Rev Dr John Lingard (5 February 1771 – 17 July 1851) was an English historian, the author of The History of England, From the First Invasion by the Romans to the Accession of Henry VIII, an 8-volume work published in 1819.Born in 1771 in St Thomas Street in Central Winchester to recusant parents, John Lingard entered the English College at Douai, France, to commence training for the Catholic priesthood. In the English College, he excelled in the humanities before beginning the study of theology. Narrowly escaping attacks by mobs at the time of the French Revolution upon war declaration between United Kingdom and France, he returned to England in 1793 where he concluded his theological studies and was ordained. He then taught philosophy and, in 1805, wrote a series of letters which, after their publication in a periodical, were collected as Catholic Loyalty Vindicated. In 1806 the first edition of The Antiquities of the Anglo-Saxon Church appeared, a development of his informal lectures.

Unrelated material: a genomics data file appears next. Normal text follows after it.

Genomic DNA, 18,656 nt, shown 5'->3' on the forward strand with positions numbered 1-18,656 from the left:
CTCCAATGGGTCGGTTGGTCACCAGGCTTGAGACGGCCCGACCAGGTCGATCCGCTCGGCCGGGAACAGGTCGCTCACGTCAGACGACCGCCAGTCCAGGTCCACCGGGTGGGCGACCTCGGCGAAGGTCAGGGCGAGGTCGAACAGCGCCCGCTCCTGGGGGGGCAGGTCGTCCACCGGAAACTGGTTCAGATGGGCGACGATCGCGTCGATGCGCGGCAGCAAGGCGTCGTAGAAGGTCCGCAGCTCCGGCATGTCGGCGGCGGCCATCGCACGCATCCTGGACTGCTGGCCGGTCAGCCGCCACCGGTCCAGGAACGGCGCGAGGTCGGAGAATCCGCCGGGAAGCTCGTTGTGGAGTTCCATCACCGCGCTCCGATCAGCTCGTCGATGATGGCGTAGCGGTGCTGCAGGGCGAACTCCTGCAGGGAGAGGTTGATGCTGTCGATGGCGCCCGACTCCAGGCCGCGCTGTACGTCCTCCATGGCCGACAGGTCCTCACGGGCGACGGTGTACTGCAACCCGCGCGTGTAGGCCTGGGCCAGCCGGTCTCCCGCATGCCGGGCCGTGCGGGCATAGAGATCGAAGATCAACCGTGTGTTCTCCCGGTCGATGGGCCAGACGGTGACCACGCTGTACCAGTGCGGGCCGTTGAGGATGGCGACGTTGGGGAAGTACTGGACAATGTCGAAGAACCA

Joseph Hilaire Pierre René Belloc (/hɨˈlɛər ˈbɛlək/; French: [ilɛʁ bɛlɔk]; 27 July 1870 – 16 July 1953) was an Anglo-French writer and historian. He was one of the most prolific writers in England during the early twentieth century. He was known as a writer, orator, poet, sailor, satirist, man of letters, soldier and political activist. He is most notable for his Catholic faith, which had a strong impact on his works, and his writing collaboration with G. K. Chesterton. He was President of the Oxford Union and later MP for Salford from 1906 to 1910. He was a noted disputant, with a number of long-running feuds, but also widely regarded as a humane and sympathetic man. Belloc became a naturalised British subject in 1902, but kept his French citizenship (double citizenship)